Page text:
The Key to Leading Change? Become Comfortable With Discomfort.
These moments can be exciting, inspiring and often terrifying. Then comes the daunting task of responding to that realization that you or something or both have to change: You're forced into taking action -- to shift from what you already know (and have become comfortable with) to venturing into the unknown.
This is particularly challenging in a business situation where the risks of taking no action could be devastating to a project. It could be that a change is needed in a marketing strategy or that a service issue needs to be addressed.
When you at first try to embark on the change, it feels very uncomfortable and might even hurt. Some people don’t like the feeling and give up. This is like the person who goes to the gym to works out, stretches dormant muscles, wakes up sore the next day and quits exercising.
Others, who are committed to discovering and using their full abilities and those of their team, push through the early pain and adapt to being uncomfortable. These leaders eventually get stronger. They become what I describe as “comfortable being uncomfortable.”
Based on my own experience, I've identified four distinct stages that a person goes through when dealing with change. By understanding them, you can increase the likelihood that navigating change will work for you.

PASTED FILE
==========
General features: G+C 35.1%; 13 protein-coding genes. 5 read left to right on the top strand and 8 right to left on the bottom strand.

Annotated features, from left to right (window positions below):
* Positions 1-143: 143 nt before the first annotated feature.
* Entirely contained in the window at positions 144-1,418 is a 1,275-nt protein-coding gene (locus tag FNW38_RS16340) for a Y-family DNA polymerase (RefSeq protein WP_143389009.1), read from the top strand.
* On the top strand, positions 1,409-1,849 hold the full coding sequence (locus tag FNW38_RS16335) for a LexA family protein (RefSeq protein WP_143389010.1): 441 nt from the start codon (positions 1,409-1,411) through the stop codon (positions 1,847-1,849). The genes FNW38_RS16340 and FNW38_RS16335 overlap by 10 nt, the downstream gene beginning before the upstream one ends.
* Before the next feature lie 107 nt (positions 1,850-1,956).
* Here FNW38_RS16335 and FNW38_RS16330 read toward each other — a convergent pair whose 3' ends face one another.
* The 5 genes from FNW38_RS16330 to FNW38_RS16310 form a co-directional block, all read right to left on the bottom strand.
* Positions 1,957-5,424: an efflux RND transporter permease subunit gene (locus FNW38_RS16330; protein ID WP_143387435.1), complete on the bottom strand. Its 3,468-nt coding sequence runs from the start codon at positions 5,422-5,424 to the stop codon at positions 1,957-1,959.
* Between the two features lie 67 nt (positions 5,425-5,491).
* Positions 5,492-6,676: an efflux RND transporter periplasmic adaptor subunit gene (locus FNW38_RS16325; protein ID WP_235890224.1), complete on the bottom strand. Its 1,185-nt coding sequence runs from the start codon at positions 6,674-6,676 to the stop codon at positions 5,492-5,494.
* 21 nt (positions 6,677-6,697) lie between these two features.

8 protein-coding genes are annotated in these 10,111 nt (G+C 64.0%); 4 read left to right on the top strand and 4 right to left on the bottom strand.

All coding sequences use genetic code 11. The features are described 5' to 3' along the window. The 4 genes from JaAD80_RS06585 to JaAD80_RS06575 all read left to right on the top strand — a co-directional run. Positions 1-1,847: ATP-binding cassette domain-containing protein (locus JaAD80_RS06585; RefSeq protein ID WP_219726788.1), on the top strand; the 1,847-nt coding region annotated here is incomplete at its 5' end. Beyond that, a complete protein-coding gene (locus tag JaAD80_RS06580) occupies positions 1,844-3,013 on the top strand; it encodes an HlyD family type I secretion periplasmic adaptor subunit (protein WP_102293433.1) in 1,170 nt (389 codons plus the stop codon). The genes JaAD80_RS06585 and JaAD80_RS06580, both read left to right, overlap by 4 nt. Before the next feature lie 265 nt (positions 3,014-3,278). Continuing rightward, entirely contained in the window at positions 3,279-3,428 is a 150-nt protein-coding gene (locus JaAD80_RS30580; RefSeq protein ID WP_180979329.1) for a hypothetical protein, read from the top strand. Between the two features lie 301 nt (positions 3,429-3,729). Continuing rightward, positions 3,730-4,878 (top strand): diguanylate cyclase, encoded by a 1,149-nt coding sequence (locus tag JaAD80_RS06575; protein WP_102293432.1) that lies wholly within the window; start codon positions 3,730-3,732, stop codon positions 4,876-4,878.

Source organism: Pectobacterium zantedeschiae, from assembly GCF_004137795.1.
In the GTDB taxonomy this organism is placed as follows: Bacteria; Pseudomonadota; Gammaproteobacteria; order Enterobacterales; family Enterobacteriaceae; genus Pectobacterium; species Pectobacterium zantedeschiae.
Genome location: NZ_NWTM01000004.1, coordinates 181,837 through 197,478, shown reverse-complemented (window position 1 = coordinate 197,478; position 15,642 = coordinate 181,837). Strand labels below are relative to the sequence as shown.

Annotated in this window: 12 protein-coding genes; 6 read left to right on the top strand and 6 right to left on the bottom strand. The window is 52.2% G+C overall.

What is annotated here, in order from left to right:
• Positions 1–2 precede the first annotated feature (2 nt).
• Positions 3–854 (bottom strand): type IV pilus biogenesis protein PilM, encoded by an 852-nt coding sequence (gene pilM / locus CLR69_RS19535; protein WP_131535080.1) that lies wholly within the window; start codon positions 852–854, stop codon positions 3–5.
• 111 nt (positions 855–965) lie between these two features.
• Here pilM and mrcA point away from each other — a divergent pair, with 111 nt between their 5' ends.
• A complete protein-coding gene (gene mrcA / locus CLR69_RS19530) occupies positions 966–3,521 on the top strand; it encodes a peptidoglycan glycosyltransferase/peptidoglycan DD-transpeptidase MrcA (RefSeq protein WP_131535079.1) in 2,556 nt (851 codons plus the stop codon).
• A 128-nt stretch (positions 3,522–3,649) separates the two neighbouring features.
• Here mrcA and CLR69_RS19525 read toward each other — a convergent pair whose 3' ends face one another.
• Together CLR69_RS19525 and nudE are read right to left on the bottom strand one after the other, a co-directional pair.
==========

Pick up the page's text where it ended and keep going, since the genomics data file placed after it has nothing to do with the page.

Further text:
When challenged, you realize that there's no such thing as maintaining the status quo. You’re not running in place. You’re sliding backward but don’t know why. You know that something is just not right but have no idea what it is. You realize that change is needed but the early confusion is clouding your thinking.
After you recognize that change is needed, you're now confronted with the challenge of determining what needs to change. You're lost in the woods without a compass and have no sense of the direction to go. But you do know that you can’t stay where you are. You still feel uncomfortable yet you're starting to adapt to being in the challenging new circumstances.
You acquire a good idea about what needs to be done, know the first step to take but are unsure about subsequent ones. It’s like driving at night on a foggy highway: You can see only the part of the road from the front of the car to the end of the light cast by the headlights.
While you must proceed cautiously, you continue on the trip that way until your visibility (the vision of what you want to achieve) becomes clearer. You are starting to move toward acceptance of what's happening and considering what your next actions be.
You're still anxious but have learned how to focus your anxiety and energy on taking action. Your battle cry becomes “I get it and I can do it.” You know what to do and how. You have a plan for yourself, and if you are a leader, for your team.
At this point, you can manage yourself and lead your team through the newness of the situation and see any mistakes as opportunities to improve and make even more progress.
You've learned to push through the process and accept being uncomfortable. You've even become proficient in your new role, operating at a higher level, creating a new and improved status quo.
When there is a need to change, confusion and chaos can ensue. The effective leader knows how to get the entire team on board and embrace the change so that the opportunities hidden within can be identified and capitalized upon.
Related: How to Lead Your Team Through Change
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